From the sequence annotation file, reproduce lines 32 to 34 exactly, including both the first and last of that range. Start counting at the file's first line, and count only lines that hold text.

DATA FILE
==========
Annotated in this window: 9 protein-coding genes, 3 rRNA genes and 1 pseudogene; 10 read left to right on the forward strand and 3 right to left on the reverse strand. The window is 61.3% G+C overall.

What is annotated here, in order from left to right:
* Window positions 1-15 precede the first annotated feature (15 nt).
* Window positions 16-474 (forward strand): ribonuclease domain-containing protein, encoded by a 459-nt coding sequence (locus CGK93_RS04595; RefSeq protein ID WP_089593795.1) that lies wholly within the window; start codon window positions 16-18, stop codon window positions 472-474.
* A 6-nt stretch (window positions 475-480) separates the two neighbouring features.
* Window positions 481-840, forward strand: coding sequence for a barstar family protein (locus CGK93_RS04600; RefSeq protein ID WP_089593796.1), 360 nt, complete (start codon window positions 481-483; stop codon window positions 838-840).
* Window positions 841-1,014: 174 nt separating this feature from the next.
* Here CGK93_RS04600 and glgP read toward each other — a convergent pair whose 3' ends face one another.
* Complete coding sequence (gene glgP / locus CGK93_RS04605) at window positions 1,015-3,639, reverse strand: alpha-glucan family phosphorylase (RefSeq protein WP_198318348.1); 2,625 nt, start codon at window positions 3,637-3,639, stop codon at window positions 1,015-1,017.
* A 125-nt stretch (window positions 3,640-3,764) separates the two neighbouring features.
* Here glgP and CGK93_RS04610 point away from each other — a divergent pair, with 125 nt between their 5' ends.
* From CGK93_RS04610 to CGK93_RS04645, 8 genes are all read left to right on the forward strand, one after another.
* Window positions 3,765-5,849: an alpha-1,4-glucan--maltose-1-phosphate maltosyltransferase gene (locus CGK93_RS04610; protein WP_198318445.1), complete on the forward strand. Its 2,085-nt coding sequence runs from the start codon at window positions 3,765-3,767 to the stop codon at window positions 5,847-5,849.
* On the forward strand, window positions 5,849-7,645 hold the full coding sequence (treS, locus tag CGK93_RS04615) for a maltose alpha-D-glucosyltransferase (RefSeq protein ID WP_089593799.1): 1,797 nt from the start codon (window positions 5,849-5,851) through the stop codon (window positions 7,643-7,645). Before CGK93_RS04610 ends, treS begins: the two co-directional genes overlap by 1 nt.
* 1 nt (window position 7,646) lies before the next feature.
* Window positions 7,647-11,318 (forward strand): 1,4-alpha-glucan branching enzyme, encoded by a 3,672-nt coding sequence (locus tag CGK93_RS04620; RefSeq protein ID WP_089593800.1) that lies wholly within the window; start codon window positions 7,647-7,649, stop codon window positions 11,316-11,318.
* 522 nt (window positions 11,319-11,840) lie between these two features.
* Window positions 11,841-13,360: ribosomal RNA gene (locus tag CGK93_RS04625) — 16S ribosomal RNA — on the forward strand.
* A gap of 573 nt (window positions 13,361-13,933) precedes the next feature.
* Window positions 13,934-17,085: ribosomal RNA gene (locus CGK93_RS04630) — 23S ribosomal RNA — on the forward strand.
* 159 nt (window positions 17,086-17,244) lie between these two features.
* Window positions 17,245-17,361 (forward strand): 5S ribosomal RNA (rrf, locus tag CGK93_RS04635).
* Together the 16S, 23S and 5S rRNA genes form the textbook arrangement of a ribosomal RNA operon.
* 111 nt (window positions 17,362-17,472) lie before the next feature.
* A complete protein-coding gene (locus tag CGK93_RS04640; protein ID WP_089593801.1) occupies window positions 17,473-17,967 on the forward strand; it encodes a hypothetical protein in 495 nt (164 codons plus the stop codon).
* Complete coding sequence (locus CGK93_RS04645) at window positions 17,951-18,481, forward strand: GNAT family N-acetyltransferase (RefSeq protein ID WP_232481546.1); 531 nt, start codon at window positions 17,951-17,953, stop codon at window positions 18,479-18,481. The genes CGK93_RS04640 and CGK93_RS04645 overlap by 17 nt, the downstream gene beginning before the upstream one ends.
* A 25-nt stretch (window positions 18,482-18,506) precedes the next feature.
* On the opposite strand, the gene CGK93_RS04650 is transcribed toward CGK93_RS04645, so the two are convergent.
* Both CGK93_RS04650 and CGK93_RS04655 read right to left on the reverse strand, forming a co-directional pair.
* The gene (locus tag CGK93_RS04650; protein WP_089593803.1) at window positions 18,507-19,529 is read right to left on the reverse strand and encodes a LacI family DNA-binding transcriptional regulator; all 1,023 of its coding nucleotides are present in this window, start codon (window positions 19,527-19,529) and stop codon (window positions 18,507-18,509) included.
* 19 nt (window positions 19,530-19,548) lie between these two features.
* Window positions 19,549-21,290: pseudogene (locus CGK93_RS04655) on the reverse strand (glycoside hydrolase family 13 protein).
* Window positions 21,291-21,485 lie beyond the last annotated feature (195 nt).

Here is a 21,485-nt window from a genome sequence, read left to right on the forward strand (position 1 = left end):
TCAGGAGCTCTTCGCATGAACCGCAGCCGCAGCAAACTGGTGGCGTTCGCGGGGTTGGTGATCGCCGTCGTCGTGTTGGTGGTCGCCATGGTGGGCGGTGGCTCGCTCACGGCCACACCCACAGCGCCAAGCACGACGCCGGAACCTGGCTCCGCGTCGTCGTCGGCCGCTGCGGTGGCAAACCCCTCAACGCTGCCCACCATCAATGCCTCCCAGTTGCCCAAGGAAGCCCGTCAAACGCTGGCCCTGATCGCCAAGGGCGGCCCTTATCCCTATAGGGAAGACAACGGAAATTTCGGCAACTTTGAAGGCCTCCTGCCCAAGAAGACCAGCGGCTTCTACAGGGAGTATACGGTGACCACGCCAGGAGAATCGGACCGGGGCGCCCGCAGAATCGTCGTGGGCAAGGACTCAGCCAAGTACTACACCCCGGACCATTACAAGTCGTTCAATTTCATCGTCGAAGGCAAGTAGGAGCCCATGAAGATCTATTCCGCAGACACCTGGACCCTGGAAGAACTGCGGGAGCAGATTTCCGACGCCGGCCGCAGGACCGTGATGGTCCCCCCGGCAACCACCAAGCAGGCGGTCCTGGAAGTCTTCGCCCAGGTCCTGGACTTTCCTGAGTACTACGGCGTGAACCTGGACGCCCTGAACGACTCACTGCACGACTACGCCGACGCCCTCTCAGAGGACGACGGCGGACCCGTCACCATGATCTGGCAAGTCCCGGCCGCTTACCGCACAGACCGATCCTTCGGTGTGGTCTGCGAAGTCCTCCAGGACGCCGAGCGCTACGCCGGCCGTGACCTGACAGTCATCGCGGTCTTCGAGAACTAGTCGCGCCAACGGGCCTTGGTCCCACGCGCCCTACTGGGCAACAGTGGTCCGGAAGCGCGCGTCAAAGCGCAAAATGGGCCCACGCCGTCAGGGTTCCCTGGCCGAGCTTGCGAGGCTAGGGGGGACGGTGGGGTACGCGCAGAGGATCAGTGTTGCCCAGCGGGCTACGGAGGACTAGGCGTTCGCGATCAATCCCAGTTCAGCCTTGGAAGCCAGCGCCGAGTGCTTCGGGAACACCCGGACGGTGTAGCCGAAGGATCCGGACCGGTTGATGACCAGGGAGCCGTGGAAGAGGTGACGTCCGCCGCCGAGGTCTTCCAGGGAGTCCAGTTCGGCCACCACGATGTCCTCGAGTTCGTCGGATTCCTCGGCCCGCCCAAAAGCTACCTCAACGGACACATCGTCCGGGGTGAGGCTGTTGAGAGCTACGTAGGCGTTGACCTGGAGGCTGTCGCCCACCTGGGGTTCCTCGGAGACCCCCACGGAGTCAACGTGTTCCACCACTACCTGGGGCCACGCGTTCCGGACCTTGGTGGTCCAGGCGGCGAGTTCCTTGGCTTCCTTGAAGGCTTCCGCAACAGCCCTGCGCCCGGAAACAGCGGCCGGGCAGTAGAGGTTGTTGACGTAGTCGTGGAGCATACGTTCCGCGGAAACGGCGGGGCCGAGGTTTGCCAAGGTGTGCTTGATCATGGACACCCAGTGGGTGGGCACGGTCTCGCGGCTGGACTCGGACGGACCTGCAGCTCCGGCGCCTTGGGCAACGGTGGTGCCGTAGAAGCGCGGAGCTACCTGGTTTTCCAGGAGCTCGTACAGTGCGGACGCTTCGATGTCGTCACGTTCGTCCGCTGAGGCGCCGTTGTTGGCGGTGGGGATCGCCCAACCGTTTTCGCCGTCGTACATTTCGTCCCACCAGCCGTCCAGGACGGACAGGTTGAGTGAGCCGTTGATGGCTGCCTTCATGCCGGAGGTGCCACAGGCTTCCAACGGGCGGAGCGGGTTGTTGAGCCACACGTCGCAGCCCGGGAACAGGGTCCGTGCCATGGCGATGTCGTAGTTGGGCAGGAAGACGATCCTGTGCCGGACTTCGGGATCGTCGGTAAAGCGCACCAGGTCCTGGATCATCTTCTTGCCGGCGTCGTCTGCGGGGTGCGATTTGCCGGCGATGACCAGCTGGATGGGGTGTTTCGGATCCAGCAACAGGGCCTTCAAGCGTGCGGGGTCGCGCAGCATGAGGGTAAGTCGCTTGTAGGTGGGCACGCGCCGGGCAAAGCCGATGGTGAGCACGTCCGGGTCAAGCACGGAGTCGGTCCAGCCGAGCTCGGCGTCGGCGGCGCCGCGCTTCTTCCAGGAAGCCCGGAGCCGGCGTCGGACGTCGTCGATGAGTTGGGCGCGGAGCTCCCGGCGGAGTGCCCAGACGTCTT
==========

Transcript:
* Window positions 19,549-21,290: pseudogene (locus CGK93_RS04655) on the reverse strand (glycoside hydrolase family 13 protein).
* Window positions 21,291-21,485 lie beyond the last annotated feature (195 nt).

Here is a 21,485-nt window from a genome sequence, read left to right on the forward strand (position 1 = left end):